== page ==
Whenever police forces take the decision to use firearms – resulting in the loss of life – it is a situation which quite rightly comes under huge scrutiny.
It is only right and proper that every aspect of such operations are fully examined and questioned, from the initial planning to the communication and decision making process during the operation, and then what happened afterwards.
In our work at Hudgell Solicitors, our civil liberties and human rights teams have been deeply involved in such investigations in many high-profile cases, both in the past and at present.
We are therefore aware of the many challenges police forces and officers’ face when carrying out armed response operations, and that no officer involved ever wants it to end with somebody having lost their life.
However, in our work we represent devastated families who have had a loved one taken from them, and whilst we can never help lessen that pain, we do our best to use our legal expertise to find out how and why it happened, and question whether the actions of the police were unjustified.
Duties of our polices forces and officers
It is in this work for families that our solicitors have seen many areas of concern, where decisions which have ultimately proved the difference between life and death have been questioned.
Too often, however, all the information needed to fully assess whether those huge decisions could be fully justified is not easy to uncover, whether that be due to insufficient record keeping or a lack of clear undisputable evidence.
We appreciate that police forces and officers first and foremost have a duty to protect the public and make decisions which have not always been planned.
But equally there must be a duty to have done all possible to gather information and evidence which can justify that decision, both in the name of justice, and importantly to the families of those whose lives they take.
Inquiry concerns over fatal shooting of unarmed man
A national review into the planning of firearms operations was launched due to concerns raised at an inquiry into the circumstances around the fatal shooting of Anthony Grainger by Greater Manchester Police (GMP) in 2012.
Although under observation amid suspicions he was part of a gang planning armed robberies, the 36-year-old was unarmed and was shot by a marksman through the windscreen of an Audi in a car park in Cheshire.
A public inquiry has since heard the decision to deploy armed officers was based on out-of-date intelligence, and the Independent Office for Police Conduct (IOPC) identified 16 failings by GMP before the shooting.
Senior officers are also being investigated for alleged gross misconduct over evidence given to the inquiry, with assistant chief constable Steve Heywood, who authorised the operation, admitting there had been “some flaws” in record-keeping.
Detective chief constable Anthony Creely, of GMP, is now leading a “working group” of senior officers carrying out a national review of how similar armed investigations are managed.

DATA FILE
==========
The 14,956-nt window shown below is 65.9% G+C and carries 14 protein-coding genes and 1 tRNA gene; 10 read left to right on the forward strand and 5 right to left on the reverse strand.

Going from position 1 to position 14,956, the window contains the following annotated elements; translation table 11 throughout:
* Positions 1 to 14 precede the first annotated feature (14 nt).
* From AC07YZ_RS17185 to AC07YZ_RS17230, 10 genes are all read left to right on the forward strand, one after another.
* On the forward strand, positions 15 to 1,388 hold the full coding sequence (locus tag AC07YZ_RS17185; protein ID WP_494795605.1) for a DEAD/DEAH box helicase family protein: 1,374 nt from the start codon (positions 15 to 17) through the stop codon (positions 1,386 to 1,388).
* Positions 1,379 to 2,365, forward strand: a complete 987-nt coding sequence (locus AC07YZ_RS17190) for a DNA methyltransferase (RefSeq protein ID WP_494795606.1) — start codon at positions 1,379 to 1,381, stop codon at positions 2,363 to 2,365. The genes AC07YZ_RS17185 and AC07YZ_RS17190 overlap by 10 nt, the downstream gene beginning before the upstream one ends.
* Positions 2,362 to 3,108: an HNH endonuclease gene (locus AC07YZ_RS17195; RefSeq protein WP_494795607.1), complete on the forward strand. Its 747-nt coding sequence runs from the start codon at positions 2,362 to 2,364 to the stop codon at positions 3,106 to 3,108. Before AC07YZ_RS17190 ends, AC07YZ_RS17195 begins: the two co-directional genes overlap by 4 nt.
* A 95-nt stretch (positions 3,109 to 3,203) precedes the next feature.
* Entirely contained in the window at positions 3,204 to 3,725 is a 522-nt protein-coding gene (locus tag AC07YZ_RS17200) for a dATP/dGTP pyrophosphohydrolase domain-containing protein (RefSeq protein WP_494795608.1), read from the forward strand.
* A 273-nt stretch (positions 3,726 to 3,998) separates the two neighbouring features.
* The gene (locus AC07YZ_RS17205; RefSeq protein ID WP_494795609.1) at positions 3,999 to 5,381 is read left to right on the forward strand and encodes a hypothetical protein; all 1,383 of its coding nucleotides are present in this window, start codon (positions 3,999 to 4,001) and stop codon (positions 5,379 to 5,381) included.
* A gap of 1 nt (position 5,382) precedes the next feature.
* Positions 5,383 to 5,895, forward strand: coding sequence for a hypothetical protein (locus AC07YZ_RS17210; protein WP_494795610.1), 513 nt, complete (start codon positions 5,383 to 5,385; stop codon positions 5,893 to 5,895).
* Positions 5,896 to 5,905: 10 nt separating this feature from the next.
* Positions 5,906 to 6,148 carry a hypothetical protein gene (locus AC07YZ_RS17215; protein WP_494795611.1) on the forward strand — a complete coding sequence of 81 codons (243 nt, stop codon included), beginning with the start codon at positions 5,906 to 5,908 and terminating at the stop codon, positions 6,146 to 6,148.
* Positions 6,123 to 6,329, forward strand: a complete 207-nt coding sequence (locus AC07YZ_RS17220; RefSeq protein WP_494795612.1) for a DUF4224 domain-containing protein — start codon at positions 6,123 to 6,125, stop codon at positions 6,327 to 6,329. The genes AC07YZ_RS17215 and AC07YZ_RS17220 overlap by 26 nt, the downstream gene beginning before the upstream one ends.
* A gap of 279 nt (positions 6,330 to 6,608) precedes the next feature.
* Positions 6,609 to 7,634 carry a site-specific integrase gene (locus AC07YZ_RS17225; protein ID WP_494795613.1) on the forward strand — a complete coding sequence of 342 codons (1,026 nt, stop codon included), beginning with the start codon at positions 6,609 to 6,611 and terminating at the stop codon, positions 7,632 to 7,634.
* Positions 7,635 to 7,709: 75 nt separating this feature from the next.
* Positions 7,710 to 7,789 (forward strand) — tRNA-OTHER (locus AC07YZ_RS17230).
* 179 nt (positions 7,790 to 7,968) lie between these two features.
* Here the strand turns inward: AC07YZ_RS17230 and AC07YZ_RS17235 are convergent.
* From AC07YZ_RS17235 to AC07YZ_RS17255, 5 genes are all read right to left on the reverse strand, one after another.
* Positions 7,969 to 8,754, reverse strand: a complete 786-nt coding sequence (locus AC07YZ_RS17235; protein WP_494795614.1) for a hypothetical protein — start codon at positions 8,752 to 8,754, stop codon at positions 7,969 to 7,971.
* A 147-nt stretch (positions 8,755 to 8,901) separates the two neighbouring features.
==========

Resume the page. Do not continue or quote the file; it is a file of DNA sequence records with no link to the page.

It comes as inquiry judge, Thomas Teague QC, is expected to publish his final report into the shooting of Mr Grainger later this year, as part of which a series of recommendations about pre-planned firearms operations are expected.
Accountability of police officers
In calling for evidence towards his inquiry in November, Thomas Teague QC asked whether any national reviews had been undertaken following the fatal police shootings of Mark Duggan in 2011 and Azelle Rodney in 2005.
He also asked for guidance as to whether there are national policies for the use of body-worn video, or the recording of radio communications, for firearms officers on armed operations.
In the case of Duggan, in which our Deputy Head of Civil Liberties Cyrilia Davies Knight was one two solicitors instructed to represent the family during the inquest and subsequent litigation, the Independent Police Complaints Commission (now the IOPC) called for urgent improvements in the accountability of undercover firearms operations.
That came after it discovered a lack of audio or video material “made it difficult, and on occasions impossible, to know with absolute certainty what happened”.
Following a three-and-a-half-year investigation into the killing of Duggan, 29, it was recommended that all radio communications taking place during such operations should be recorded and covert armed response vehicles ought to be fitted with in-car data recording systems.
Given fatal police shootings in England and Wales hit a 12-year high in the 12 months to March 2017, it is only right that procedures are now coming under such increased scrutiny and review, and forces must be made to do all possible to collect indisputable evidence such as film footage and radio communication recordings.
We at Hudgell Solicitors hope this review leads to improvements in procedure which both improve decision making to assist officers on the front line, but also to ensure families and loved ones are provided with the information and answers they so badly need.